Italy has a vibrant new prime minister, Matteo Renzi, whose last name needs to be Frenzy. In less than a year he’s made big changes to governance, considerably liberalized labor laws, reduced short-term taxes on brand-new hires, promised to cut in half the size of Parliament, and revived wish for his economically beleaguered nation.
However Renzi needs aid. He knows that Italy needs to invest, especially in education, broadband innovation and clean energy. Yet with unemployment at 13 percent, he dare not raise taxes. As for borrowing to invest, even when the investment will pay for itself, that’s a no no thanks to German Chancellor Angela Merkel’s enforcement of the European Union’s Stability and Development Pact.
If only Italy might magically eliminate its exceptional financial obligation, which surpasses 130 percent of GDP. Then Renzi would have the headroom to move Italy forward.
The Easy Way to Getting rid of Debt
Really, there is a fast and painless method for Italy to end up being debt free. Italy can just buyredeem all exceptional government financial obligation and spend for these bonds with commitments to bigger future pension payments. Thus an Italian holding, say, EUR100,000 in government bonds, might swap them for, say, EUR101,000 in future pension commitments as valued in the present. The 1 percent grease, here, would offer Italians an incentive to purchase up all outstanding Italian government bonds and exchange them all for higher pensions.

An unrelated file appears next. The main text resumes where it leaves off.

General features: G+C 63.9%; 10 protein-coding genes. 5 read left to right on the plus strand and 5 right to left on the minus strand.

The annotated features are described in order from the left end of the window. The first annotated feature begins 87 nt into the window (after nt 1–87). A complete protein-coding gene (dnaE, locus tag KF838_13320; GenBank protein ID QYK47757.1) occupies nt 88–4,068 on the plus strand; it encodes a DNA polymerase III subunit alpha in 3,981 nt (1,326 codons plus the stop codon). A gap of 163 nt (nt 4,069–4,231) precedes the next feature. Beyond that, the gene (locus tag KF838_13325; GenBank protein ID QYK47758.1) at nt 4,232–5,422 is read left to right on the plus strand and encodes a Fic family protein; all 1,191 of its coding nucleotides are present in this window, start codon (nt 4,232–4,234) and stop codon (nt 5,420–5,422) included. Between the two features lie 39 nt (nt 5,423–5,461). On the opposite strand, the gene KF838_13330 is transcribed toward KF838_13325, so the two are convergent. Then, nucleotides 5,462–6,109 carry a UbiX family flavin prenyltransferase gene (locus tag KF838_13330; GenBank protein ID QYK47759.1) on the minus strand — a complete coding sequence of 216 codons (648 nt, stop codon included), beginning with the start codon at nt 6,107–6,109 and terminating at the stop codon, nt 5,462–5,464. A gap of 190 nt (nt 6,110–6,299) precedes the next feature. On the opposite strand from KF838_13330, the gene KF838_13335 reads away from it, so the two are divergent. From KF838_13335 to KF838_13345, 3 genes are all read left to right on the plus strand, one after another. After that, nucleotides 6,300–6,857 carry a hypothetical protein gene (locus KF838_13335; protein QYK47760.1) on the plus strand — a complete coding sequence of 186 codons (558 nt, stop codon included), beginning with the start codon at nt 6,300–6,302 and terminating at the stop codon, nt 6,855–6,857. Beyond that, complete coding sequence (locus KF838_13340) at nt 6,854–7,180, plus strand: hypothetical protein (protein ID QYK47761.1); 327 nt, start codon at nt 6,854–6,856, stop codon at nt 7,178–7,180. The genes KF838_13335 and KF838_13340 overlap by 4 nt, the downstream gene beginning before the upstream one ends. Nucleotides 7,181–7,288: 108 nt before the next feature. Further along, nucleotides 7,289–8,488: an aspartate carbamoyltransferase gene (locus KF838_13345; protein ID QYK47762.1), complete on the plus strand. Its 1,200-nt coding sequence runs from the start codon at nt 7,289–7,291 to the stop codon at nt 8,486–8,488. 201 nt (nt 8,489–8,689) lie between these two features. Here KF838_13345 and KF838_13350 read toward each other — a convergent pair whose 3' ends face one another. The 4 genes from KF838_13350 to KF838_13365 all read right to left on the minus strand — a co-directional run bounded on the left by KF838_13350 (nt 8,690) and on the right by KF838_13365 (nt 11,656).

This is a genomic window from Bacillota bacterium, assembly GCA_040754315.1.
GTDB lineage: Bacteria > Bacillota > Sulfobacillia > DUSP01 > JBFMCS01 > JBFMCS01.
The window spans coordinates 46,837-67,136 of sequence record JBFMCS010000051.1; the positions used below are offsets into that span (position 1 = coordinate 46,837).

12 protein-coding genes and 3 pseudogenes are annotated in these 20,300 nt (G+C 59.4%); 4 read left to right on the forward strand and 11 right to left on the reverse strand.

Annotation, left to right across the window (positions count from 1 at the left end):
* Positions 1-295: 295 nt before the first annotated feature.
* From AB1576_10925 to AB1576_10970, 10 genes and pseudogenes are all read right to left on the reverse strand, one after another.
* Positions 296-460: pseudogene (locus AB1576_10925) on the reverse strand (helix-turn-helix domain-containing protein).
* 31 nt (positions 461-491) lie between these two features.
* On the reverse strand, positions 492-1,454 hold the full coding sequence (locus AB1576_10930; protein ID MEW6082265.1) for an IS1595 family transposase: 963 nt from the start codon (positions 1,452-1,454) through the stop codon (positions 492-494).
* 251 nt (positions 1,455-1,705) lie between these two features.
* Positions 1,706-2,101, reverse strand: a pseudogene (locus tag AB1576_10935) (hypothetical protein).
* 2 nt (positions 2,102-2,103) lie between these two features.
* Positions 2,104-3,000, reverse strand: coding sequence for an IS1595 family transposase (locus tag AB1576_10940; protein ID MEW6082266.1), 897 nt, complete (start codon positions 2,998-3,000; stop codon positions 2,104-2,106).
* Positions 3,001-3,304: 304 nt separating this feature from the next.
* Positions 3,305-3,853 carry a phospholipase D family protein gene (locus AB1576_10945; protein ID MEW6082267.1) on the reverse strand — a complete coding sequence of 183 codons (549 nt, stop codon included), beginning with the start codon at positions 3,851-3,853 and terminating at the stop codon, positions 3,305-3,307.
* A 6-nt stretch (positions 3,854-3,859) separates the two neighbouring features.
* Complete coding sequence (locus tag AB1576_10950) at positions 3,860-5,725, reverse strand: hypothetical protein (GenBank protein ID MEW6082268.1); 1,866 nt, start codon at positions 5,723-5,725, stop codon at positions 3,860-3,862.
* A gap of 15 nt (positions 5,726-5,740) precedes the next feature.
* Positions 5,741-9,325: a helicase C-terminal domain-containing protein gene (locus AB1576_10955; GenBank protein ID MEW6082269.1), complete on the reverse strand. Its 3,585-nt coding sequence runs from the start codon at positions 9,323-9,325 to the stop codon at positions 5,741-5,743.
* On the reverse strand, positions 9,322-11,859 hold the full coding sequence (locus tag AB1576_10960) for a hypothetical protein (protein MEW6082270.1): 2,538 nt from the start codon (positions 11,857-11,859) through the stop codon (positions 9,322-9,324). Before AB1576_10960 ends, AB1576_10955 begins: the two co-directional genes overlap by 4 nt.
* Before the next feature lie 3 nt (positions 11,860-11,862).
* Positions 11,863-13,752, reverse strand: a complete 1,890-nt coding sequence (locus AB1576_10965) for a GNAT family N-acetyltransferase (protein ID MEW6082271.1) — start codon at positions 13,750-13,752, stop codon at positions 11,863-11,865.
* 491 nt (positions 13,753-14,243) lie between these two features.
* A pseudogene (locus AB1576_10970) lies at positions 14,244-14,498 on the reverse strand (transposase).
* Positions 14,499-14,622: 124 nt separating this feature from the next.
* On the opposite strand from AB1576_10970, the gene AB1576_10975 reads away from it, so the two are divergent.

Sound insane? It’s not.
Chile performed such a greased swap in 1980, but in reverse. It took back pension pledges from workers in exchange for government bonds plus a kicker. More just recently, Argentina, Bolivia, and Hungary have powerfully confiscated private pension possessions (largely government bonds), switching them for bigger future pension dedications. And Poland, Estonia, Latvia, Lithuania, Romania and Russia are forcing employees to spend more of their brand-new saving on pension claims instead of on possessions, manythe majority of which would be government bonds.
Once he’s reclaimed all Italian government bonds, Renzi might stack them on top of 4,765-meter-high Monte Bianco and put them to the torch. This would let Germans, at least those in Bavaria, see with their own eyes that Italy was debt free.
If this proposal is making you queasy, it should. Swapping one liability for another of equal value doesn’t alter a country’s total liabilities or total financial position. Certainly, if the grease utilized to effect the swap is costly, the nation ends up in even worse fiscal shape. But switching main debt for a liability with a different name does decrease outstanding main debt. And it is the size of official financial obligation, not a nation’s true financial position, that matters to the Stability and Development Pact.